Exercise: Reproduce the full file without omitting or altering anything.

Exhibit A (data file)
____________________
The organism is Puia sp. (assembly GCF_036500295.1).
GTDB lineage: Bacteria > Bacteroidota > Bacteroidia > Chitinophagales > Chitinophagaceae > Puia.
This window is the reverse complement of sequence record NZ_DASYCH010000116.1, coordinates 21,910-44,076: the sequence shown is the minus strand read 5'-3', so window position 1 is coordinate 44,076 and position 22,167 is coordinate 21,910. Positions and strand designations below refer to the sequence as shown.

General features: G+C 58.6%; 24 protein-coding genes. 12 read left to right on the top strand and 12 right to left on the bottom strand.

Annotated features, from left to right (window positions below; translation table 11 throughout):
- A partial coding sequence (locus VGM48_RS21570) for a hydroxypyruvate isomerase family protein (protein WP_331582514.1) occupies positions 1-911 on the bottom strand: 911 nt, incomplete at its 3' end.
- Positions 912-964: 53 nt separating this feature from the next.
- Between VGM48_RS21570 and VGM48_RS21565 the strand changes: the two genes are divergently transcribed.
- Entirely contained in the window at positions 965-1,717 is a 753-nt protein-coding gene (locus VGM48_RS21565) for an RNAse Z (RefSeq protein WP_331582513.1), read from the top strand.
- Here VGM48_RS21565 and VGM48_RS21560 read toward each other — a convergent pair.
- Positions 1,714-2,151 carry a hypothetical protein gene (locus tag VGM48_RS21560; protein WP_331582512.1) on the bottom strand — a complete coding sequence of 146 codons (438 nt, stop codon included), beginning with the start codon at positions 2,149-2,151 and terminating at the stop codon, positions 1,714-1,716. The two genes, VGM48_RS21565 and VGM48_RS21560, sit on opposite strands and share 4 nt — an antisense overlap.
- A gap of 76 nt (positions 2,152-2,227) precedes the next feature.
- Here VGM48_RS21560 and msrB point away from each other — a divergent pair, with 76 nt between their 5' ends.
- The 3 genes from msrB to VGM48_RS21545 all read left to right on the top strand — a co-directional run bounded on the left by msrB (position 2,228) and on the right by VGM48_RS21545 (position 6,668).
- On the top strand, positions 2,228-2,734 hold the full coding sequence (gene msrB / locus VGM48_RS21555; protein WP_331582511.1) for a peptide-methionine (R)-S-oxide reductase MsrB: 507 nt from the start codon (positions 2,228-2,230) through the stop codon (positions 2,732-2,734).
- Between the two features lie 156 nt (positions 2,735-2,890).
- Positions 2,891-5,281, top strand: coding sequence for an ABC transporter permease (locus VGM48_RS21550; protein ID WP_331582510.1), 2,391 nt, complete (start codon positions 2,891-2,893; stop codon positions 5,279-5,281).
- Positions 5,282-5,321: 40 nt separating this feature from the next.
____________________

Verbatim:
The organism is Puia sp. (assembly GCF_036500295.1).
GTDB lineage: Bacteria > Bacteroidota > Bacteroidia > Chitinophagales > Chitinophagaceae > Puia.
This window is the reverse complement of sequence record NZ_DASYCH010000116.1, coordinates 21,910-44,076: the sequence shown is the minus strand read 5'-3', so window position 1 is coordinate 44,076 and position 22,167 is coordinate 21,910. Positions and strand designations below refer to the sequence as shown.

General features: G+C 58.6%; 24 protein-coding genes. 12 read left to right on the top strand and 12 right to left on the bottom strand.

Annotated features, from left to right (window positions below; translation table 11 throughout):
- A partial coding sequence (locus VGM48_RS21570) for a hydroxypyruvate isomerase family protein (protein WP_331582514.1) occupies positions 1-911 on the bottom strand: 911 nt, incomplete at its 3' end.
- Positions 912-964: 53 nt separating this feature from the next.
- Between VGM48_RS21570 and VGM48_RS21565 the strand changes: the two genes are divergently transcribed.
- Entirely contained in the window at positions 965-1,717 is a 753-nt protein-coding gene (locus VGM48_RS21565) for an RNAse Z (RefSeq protein WP_331582513.1), read from the top strand.
- Here VGM48_RS21565 and VGM48_RS21560 read toward each other — a convergent pair.
- Positions 1,714-2,151 carry a hypothetical protein gene (locus tag VGM48_RS21560; protein WP_331582512.1) on the bottom strand — a complete coding sequence of 146 codons (438 nt, stop codon included), beginning with the start codon at positions 2,149-2,151 and terminating at the stop codon, positions 1,714-1,716. The two genes, VGM48_RS21565 and VGM48_RS21560, sit on opposite strands and share 4 nt — an antisense overlap.
- A gap of 76 nt (positions 2,152-2,227) precedes the next feature.
- Here VGM48_RS21560 and msrB point away from each other — a divergent pair, with 76 nt between their 5' ends.
- The 3 genes from msrB to VGM48_RS21545 all read left to right on the top strand — a co-directional run bounded on the left by msrB (position 2,228) and on the right by VGM48_RS21545 (position 6,668).
- On the top strand, positions 2,228-2,734 hold the full coding sequence (gene msrB / locus VGM48_RS21555; protein WP_331582511.1) for a peptide-methionine (R)-S-oxide reductase MsrB: 507 nt from the start codon (positions 2,228-2,230) through the stop codon (positions 2,732-2,734).
- Between the two features lie 156 nt (positions 2,735-2,890).
- Positions 2,891-5,281, top strand: coding sequence for an ABC transporter permease (locus VGM48_RS21550; protein ID WP_331582510.1), 2,391 nt, complete (start codon positions 2,891-2,893; stop codon positions 5,279-5,281).
- Positions 5,282-5,321: 40 nt separating this feature from the next.